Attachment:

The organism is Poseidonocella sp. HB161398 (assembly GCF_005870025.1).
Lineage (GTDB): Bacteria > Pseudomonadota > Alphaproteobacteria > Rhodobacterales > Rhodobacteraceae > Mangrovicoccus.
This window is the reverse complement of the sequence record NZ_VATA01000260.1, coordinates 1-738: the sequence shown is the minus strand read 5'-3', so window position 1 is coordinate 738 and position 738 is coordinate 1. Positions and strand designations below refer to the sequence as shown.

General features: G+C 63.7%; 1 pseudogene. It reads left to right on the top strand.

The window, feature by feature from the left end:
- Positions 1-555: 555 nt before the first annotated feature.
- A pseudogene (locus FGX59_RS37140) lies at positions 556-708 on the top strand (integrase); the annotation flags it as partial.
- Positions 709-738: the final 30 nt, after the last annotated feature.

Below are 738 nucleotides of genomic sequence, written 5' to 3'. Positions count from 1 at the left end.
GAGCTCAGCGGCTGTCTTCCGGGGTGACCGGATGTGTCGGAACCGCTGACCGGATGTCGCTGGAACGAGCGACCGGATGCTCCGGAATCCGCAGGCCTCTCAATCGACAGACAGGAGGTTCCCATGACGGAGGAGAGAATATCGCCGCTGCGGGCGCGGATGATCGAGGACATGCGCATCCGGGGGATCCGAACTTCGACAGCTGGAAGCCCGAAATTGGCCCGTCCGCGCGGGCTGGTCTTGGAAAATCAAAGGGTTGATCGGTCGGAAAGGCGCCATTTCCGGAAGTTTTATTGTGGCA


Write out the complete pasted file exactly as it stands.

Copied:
The organism is Poseidonocella sp. HB161398 (assembly GCF_005870025.1).
Lineage (GTDB): Bacteria > Pseudomonadota > Alphaproteobacteria > Rhodobacterales > Rhodobacteraceae > Mangrovicoccus.
This window is the reverse complement of the sequence record NZ_VATA01000260.1, coordinates 1-738: the sequence shown is the minus strand read 5'-3', so window position 1 is coordinate 738 and position 738 is coordinate 1. Positions and strand designations below refer to the sequence as shown.

General features: G+C 63.7%; 1 pseudogene. It reads left to right on the top strand.

The window, feature by feature from the left end:
- Positions 1-555: 555 nt before the first annotated feature.
- A pseudogene (locus FGX59_RS37140) lies at positions 556-708 on the top strand (integrase); the annotation flags it as partial.
- Positions 709-738: the final 30 nt, after the last annotated feature.

Below are 738 nucleotides of genomic sequence, written 5' to 3'. Positions count from 1 at the left end.
GAGCTCAGCGGCTGTCTTCCGGGGTGACCGGATGTGTCGGAACCGCTGACCGGATGTCGCTGGAACGAGCGACCGGATGCTCCGGAATCCGCAGGCCTCTCAATCGACAGACAGGAGGTTCCCATGACGGAGGAGAGAATATCGCCGCTGCGGGCGCGGATGATCGAGGACATGCGCATCCGGGGGATCCGAACTTCGACAGCTGGAAGCCCGAAATTGGCCCGTCCGCGCGGGCTGGTCTTGGAAAATCAAAGGGTTGATCGGTCGGAAAGGCGCCATTTCCGGAAGTTTTATTGTGGCA